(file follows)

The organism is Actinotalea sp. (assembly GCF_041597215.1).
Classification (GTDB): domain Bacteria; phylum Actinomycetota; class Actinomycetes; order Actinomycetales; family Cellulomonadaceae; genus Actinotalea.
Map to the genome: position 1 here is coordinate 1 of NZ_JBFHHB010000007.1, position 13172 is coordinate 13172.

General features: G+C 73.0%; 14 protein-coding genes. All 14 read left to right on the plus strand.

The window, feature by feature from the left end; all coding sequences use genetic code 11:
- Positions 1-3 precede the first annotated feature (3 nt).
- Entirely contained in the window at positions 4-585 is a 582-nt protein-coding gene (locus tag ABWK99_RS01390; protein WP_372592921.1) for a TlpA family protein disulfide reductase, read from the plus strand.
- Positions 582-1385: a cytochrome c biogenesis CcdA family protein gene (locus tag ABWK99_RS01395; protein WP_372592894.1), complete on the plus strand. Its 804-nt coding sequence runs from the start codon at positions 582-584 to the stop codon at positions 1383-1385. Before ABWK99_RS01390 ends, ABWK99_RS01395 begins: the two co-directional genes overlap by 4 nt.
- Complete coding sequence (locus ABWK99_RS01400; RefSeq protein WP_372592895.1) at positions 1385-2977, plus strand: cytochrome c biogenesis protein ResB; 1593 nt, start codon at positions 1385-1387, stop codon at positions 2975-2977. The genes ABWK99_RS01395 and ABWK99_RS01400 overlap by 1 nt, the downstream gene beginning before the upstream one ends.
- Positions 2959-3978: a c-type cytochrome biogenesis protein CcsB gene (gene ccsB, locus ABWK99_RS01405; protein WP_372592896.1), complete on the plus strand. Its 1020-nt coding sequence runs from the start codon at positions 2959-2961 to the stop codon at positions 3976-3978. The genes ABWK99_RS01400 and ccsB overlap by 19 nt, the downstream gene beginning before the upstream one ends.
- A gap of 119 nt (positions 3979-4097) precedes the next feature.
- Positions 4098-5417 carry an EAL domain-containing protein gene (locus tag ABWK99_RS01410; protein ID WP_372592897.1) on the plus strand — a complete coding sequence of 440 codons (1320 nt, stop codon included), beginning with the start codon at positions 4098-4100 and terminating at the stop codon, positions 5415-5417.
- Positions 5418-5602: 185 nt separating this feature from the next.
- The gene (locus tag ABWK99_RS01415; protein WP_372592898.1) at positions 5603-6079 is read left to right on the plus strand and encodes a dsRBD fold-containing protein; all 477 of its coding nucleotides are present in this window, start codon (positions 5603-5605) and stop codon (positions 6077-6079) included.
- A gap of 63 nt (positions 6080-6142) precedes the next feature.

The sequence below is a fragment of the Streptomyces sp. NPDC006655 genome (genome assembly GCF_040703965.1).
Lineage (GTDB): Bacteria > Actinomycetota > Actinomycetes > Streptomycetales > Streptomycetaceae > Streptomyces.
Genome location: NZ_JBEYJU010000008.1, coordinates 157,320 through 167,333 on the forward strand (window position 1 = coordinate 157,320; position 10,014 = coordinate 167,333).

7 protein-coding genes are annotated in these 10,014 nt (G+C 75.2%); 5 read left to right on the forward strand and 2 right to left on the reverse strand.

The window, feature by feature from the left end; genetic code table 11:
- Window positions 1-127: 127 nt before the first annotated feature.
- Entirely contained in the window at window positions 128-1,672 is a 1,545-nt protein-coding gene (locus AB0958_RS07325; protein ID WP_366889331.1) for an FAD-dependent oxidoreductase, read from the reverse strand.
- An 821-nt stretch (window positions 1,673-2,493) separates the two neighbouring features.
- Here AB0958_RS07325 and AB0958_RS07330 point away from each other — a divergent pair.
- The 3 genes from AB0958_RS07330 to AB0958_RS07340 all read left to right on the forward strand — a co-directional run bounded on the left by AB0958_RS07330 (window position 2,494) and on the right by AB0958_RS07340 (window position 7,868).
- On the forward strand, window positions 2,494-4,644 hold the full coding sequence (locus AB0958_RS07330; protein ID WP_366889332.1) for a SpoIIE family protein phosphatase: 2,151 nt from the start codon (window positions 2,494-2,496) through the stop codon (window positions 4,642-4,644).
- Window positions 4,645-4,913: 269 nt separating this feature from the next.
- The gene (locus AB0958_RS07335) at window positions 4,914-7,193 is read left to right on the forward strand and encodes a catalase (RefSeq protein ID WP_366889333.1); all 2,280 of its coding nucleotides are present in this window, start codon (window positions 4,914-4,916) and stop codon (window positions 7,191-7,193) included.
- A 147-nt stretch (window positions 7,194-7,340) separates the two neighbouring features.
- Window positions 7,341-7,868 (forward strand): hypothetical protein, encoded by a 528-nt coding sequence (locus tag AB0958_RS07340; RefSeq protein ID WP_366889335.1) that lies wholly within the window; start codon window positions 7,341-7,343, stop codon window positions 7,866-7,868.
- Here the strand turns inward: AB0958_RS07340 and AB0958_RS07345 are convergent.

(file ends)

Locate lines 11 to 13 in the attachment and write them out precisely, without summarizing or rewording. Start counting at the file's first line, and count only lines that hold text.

- A gap of 119 nt (positions 3979-4097) precedes the next feature.
- Positions 4098-5417 carry an EAL domain-containing protein gene (locus tag ABWK99_RS01410; protein ID WP_372592897.1) on the plus strand — a complete coding sequence of 440 codons (1320 nt, stop codon included), beginning with the start codon at positions 4098-4100 and terminating at the stop codon, positions 5415-5417.
- Positions 5418-5602: 185 nt separating this feature from the next.